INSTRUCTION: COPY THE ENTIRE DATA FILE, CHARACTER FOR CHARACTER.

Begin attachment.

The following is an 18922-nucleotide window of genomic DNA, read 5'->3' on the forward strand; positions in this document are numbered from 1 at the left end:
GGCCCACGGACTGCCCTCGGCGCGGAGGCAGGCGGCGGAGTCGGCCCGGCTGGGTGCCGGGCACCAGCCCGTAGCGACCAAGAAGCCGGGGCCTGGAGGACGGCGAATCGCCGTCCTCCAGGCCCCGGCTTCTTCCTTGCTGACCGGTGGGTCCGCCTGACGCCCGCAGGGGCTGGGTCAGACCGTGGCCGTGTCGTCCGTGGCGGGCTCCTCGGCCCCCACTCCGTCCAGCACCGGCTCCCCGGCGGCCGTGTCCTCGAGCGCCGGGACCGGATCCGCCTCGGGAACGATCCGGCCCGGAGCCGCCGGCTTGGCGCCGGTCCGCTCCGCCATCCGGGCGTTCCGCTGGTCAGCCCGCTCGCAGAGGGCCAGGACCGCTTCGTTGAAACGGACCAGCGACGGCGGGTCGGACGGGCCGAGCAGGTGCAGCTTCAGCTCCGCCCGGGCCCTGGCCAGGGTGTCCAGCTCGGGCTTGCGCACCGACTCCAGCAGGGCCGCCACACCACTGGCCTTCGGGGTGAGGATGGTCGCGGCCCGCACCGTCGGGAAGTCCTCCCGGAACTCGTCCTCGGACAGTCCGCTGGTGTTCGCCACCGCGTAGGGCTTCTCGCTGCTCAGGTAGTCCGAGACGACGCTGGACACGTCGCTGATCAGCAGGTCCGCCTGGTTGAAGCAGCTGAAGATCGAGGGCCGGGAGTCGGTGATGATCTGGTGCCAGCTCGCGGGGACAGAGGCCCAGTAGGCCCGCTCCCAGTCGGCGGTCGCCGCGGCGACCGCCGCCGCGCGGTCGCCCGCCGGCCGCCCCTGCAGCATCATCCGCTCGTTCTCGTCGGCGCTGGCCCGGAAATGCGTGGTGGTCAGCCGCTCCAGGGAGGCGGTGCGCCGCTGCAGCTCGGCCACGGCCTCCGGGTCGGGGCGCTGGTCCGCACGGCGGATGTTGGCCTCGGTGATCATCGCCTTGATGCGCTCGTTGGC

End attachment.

The following is an 18922-nucleotide window of genomic DNA, read 5'->3' on the forward strand; positions in this document are numbered from 1 at the left end:
GGCCCACGGACTGCCCTCGGCGCGGAGGCAGGCGGCGGAGTCGGCCCGGCTGGGTGCCGGGCACCAGCCCGTAGCGACCAAGAAGCCGGGGCCTGGAGGACGGCGAATCGCCGTCCTCCAGGCCCCGGCTTCTTCCTTGCTGACCGGTGGGTCCGCCTGACGCCCGCAGGGGCTGGGTCAGACCGTGGCCGTGTCGTCCGTGGCGGGCTCCTCGGCCCCCACTCCGTCCAGCACCGGCTCCCCGGCGGCCGTGTCCTCGAGCGCCGGGACCGGATCCGCCTCGGGAACGATCCGGCCCGGAGCCGCCGGCTTGGCGCCGGTCCGCTCCGCCATCCGGGCGTTCCGCTGGTCAGCCCGCTCGCAGAGGGCCAGGACCGCTTCGTTGAAACGGACCAGCGACGGCGGGTCGGACGGGCCGAGCAGGTGCAGCTTCAGCTCCGCCCGGGCCCTGGCCAGGGTGTCCAGCTCGGGCTTGCGCACCGACTCCAGCAGGGCCGCCACACCACTGGCCTTCGGGGTGAGGATGGTCGCGGCCCGCACCGTCGGGAAGTCCTCCCGGAACTCGTCCTCGGACAGTCCGCTGGTGTTCGCCACCGCGTAGGGCTTCTCGCTGCTCAGGTAGTCCGAGACGACGCTGGACACGTCGCTGATCAGCAGGTCCGCCTGGTTGAAGCAGCTGAAGATCGAGGGCCGGGAGTCGGTGATGATCTGGTGCCAGCTCGCGGGGACAGAGGCCCAGTAGGCCCGCTCCCAGTCGGCGGTCGCCGCGGCGACCGCCGCCGCGCGGTCGCCCGCCGGCCGCCCCTGCAGCATCATCCGCTCGTTCTCGTCGGCGCTGGCCCGGAAATGCGTGGTGGTCAGCCGCTCCAGGGAGGCGGTGCGCCGCTGCAGCTCGGCCACGGCCTCCGGGTCGGGGCGCTGGTCCGCACGGCGGATGTTGGCCTCGGTGATCATCGCCTTGATGCGCTCGTTGGC